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The evolution of end-member continental waters: The origin of acidity in southern Western Australia
The Yilgarn Craton of Western Australia hosts a regional acid saline groundwater system and hundreds of ephemeral saline lakes characterized by complex acid brines. These acid saline lakes and groundwaters have pH as low as 1.4 and salinities as high as 32% total dissolved solids. The low pH formed by a combination of processes dependent upon the host rock lithology and mineralogy, climate, weathering, organisms, and time. Although these modern acid saline environments are relatively rare, they have both ancient terrestrial and extraterrestrial counterparts. Understanding acidification processes provides enhanced understanding of hydrosphere-lithosphere-atmosphere-biosphere interactions. These environments present evidence of new brine evolution pathways and suggest the potential for future intense acid brine environments.
Manuscript received 31 Aug. 2014; accepted 6 Jan. 2015.
The “wheat belt” and “gold fields” of southern Western Australia are associated with a regional acid saline groundwater system. Groundwaters have pH as low as 2.4 and salinities as high as 28% total dissolved solids (TDS) and have greatly affected bedrock and subsurface sediments. The surface expressions of these acid brine groundwaters are the hundreds of shallow, ephemeral acid saline lakes with pH as low as 1.4 and salinities as high as 32% TDS (Fig. 1) (Benison et al., 2007; Bowen and Benison, 2009). These acid lake and groundwaters are chemically complex. They are rich in Na-Cl-Mg-SO4, poor in HCO3, and have unusually high and highly variable concentrations of Al, Si, Fe, Br, and some other metals (Bowen and Benison, 2009; Gray, 2001). The origin of the acidity is likely sulfuric acid, with subsequent production of hydrochloric and bromic acids (Benison and Bowen, 2013).
Yilgarn Craton in southern Western Australia. (A) Map of southern portion of Yilgarn Craton. Approximate locations and general pH range of 60 lakes studied in detail since 2001. (B) Image of “wheat belt” landscape near “gold fields,” located southwest of Salmon Gums. Note the many lakes with different colors.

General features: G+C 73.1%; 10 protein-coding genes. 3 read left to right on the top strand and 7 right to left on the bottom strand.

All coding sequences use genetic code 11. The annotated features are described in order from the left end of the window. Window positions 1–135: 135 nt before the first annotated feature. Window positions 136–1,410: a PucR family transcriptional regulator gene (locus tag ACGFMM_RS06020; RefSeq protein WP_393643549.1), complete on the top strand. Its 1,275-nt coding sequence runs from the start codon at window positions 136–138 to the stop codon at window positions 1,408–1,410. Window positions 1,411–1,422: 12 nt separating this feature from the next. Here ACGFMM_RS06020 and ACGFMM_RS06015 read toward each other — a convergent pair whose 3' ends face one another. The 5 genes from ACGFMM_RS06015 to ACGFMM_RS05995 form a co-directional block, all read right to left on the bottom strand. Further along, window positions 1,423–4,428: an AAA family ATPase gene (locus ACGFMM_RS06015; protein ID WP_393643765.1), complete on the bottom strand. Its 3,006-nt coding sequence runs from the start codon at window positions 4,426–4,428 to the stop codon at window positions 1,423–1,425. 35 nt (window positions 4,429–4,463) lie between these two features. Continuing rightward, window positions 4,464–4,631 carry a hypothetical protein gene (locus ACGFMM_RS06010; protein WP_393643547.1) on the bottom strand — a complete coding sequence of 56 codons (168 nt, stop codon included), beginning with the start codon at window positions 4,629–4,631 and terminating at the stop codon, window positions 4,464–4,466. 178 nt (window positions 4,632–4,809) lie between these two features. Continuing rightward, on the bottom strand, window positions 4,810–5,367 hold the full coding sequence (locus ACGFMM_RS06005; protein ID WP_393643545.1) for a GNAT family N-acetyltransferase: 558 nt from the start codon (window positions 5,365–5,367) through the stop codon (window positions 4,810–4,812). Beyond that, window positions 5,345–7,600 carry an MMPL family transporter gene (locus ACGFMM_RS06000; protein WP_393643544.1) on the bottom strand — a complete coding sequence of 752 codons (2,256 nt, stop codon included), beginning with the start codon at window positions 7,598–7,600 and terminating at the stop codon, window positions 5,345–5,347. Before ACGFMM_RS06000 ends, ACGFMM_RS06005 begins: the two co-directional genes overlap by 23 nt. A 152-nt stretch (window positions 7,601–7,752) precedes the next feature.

The acid saline lakes and groundwaters are hosted by Archean rocks of the Yilgarn Craton and a thin, laterally discontinuous cover of sediment and sedimentary rock. The Yilgarn Craton contains granite-gneiss complexes and greenstone belts, which are deformed, faulted, and show a range of metamorphic alteration and various degrees of physical and chemical weathering. These rocks are mined locally for gold, iron, nickel, copper, lead, zinc, aluminum, uranium, and rare earth elements, and some ore concentrations are related to migration of the acid brines (Lawrance, 2001). Archean outcrops are found under and adjacent to some lakes and in direct contact with some modern lake water. Localized “regolith” (i.e., highly weathered Archean rock) has preserved some igneous and metamorphic textures from the precursor rock. However, its mineralogy includes Fe-oxides, kaolinite, and quartz, which are suggestive of alteration by acid saline waters (Fig. 2) (Bowen et al., 2013). Thin Eocene–Quaternary sandstones, lignites, and rare carbonates are found up to 100 m deep in paleo-channel basins (Clarke, 1993, 1994; Clarke et al., 1996). Thin recent sandstones and ironstones are found along the shorelines of some acid saline lakes. Modern clastic sediments include quartz sand and reworked evaporites. Acid lake waters precipitate halite, gypsum, hematite, kaolinite/halloysite, and rare opaline silica (Fig. 2). Acid groundwaters precipitate a suite of displacive crystals and early cements in the surface and shallow subsurface sediments. These very early digenetic minerals include halite, gypsum, hematite, goethite, jarosite, alunite, rozenite, gibbsite, kaolinite/halloysite, dickite, and hydrobasaluminute (Fig. 2) (Benison et al., 2007; Bowen et al., 2012; Story et al., 2010).